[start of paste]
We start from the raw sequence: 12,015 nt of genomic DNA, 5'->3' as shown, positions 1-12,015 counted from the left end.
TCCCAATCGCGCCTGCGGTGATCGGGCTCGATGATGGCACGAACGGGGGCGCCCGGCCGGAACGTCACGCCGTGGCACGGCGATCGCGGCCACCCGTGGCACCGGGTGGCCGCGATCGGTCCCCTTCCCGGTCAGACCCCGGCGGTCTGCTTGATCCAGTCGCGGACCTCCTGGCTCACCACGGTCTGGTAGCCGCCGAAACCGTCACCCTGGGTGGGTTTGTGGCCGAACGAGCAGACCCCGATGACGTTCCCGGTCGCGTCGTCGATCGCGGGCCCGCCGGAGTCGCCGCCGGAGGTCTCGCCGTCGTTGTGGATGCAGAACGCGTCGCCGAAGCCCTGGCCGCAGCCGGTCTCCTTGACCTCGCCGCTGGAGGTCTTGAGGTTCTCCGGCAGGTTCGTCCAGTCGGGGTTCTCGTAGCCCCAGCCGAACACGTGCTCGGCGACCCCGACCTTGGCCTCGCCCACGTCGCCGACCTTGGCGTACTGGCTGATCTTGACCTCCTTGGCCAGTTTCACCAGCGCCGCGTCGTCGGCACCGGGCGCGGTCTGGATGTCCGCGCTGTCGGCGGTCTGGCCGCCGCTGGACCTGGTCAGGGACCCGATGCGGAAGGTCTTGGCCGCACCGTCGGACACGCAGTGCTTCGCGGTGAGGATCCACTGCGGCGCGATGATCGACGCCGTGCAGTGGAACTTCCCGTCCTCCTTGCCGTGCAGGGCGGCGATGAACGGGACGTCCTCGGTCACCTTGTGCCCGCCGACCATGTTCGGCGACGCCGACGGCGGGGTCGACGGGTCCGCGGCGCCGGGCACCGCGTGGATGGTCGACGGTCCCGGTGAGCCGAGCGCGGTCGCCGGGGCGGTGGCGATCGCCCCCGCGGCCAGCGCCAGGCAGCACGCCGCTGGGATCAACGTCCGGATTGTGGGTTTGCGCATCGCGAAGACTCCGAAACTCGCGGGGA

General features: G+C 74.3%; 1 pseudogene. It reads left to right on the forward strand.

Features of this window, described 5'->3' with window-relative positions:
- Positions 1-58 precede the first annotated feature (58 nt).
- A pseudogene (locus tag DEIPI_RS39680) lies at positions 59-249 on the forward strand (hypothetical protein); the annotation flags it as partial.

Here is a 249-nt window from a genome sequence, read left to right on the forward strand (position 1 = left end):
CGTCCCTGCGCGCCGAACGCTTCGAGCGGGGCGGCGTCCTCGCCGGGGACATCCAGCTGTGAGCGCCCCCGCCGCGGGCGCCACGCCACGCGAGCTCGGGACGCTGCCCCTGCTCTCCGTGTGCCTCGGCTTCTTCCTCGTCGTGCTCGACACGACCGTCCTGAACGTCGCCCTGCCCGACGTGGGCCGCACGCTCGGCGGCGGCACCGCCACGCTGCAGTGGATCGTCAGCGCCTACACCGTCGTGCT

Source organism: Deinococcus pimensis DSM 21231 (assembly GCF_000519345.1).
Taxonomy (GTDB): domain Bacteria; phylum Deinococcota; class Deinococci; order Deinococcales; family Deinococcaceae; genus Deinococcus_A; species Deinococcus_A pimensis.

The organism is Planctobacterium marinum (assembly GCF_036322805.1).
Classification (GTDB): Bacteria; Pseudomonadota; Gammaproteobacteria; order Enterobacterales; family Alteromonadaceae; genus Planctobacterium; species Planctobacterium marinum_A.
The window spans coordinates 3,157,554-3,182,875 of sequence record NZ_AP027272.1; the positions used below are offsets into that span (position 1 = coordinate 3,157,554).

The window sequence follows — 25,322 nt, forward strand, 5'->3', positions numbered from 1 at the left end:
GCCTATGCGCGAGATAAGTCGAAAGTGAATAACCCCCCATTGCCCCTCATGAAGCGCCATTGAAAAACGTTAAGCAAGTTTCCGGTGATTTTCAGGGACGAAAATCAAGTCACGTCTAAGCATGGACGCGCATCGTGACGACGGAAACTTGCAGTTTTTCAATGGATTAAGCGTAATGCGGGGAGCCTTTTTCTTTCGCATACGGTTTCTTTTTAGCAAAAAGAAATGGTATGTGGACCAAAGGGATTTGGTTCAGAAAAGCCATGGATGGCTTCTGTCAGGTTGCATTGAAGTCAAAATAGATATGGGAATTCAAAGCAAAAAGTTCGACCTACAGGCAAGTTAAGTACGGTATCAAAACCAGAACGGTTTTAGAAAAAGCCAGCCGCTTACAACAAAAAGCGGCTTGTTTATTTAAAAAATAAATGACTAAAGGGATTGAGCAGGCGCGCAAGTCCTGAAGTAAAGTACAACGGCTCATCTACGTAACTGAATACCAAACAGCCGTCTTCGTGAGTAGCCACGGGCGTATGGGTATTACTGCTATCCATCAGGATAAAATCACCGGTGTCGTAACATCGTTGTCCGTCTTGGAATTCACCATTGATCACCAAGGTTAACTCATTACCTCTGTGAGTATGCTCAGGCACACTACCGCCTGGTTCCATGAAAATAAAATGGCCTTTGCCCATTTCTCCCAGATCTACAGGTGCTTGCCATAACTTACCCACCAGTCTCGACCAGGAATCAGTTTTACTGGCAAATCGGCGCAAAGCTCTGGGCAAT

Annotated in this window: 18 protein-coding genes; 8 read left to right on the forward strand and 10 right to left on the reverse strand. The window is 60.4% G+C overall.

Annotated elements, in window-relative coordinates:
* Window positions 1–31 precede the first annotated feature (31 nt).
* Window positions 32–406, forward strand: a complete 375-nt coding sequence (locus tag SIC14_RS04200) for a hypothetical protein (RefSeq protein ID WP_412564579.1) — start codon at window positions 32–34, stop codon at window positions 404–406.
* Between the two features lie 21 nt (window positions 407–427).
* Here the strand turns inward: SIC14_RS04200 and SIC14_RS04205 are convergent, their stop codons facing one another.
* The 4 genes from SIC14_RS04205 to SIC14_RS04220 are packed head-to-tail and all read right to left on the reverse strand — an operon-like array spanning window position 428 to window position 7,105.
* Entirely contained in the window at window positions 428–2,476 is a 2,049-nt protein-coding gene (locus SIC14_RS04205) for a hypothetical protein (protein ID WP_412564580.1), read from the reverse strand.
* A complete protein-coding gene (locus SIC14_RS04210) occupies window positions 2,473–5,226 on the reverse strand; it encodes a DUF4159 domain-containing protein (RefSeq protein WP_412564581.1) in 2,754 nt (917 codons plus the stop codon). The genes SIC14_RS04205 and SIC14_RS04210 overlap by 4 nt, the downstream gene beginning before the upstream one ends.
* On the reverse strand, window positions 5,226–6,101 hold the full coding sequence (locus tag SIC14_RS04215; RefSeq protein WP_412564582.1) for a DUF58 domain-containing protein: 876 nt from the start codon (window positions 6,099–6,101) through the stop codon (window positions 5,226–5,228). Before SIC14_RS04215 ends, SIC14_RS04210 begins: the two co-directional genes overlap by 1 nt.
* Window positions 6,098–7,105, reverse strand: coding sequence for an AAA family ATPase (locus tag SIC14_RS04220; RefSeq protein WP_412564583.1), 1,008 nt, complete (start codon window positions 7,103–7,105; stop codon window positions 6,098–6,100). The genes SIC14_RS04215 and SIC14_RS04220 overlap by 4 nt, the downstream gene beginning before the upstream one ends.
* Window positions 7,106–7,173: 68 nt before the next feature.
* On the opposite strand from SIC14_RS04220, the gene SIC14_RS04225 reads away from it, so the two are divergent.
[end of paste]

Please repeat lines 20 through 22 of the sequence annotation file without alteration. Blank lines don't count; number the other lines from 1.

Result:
* Between the two features lie 21 nt (window positions 407–427).
* Here the strand turns inward: SIC14_RS04200 and SIC14_RS04205 are convergent, their stop codons facing one another.
* The 4 genes from SIC14_RS04205 to SIC14_RS04220 are packed head-to-tail and all read right to left on the reverse strand — an operon-like array spanning window position 428 to window position 7,105.